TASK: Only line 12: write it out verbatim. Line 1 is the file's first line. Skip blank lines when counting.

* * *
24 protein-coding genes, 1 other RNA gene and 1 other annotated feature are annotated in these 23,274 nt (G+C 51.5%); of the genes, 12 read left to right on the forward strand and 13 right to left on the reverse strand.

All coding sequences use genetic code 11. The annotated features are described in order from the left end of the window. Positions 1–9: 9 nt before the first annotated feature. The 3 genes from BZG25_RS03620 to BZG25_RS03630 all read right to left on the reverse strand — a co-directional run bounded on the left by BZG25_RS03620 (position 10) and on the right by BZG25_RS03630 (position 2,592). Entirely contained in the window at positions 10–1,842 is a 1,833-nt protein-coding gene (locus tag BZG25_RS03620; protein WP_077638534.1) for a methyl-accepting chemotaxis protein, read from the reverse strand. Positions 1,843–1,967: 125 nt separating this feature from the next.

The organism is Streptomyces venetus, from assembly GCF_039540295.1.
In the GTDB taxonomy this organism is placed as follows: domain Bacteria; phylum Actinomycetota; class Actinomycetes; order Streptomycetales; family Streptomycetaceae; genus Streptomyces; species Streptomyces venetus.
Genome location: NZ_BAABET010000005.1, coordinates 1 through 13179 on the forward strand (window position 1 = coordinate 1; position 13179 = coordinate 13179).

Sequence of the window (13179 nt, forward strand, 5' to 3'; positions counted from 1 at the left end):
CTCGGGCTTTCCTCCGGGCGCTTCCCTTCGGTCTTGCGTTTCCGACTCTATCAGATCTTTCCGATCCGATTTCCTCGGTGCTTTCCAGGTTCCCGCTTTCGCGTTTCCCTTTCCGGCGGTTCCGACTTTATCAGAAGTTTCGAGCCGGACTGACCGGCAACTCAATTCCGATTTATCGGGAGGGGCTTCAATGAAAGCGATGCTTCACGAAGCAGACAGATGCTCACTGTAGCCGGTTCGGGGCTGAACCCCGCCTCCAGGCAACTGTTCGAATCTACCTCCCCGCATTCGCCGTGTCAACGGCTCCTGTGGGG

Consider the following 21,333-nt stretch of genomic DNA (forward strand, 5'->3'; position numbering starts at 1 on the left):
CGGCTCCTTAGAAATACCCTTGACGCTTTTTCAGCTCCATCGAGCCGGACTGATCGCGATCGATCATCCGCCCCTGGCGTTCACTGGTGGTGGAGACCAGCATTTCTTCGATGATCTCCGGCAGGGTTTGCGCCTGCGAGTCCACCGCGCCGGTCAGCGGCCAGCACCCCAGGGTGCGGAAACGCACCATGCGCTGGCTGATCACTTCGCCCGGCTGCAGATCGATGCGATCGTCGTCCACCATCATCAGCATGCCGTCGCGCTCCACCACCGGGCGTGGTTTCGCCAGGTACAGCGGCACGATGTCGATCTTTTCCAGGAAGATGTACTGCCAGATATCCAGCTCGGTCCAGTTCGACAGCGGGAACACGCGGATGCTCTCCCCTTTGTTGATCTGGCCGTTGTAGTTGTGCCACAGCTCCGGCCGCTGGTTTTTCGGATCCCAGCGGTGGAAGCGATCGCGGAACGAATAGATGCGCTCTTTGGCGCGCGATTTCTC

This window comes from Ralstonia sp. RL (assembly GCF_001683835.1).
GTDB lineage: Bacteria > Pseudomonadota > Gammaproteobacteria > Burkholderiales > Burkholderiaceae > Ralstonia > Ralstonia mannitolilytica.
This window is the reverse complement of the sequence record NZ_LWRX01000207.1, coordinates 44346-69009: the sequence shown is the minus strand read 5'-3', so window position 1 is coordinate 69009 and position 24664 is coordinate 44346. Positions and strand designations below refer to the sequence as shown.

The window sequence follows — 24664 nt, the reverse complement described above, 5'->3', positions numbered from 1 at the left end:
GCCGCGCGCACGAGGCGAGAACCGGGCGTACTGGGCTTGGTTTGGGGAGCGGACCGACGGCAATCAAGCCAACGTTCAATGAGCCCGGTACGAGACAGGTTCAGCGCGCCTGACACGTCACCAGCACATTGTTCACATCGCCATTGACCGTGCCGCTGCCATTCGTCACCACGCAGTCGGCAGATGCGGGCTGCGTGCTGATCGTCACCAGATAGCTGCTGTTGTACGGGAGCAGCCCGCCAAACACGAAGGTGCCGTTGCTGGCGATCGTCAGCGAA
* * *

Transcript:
This window is the reverse complement of the sequence record NZ_LWRX01000207.1, coordinates 44346-69009: the sequence shown is the minus strand read 5'-3', so window position 1 is coordinate 69009 and position 24664 is coordinate 44346. Positions and strand designations below refer to the sequence as shown.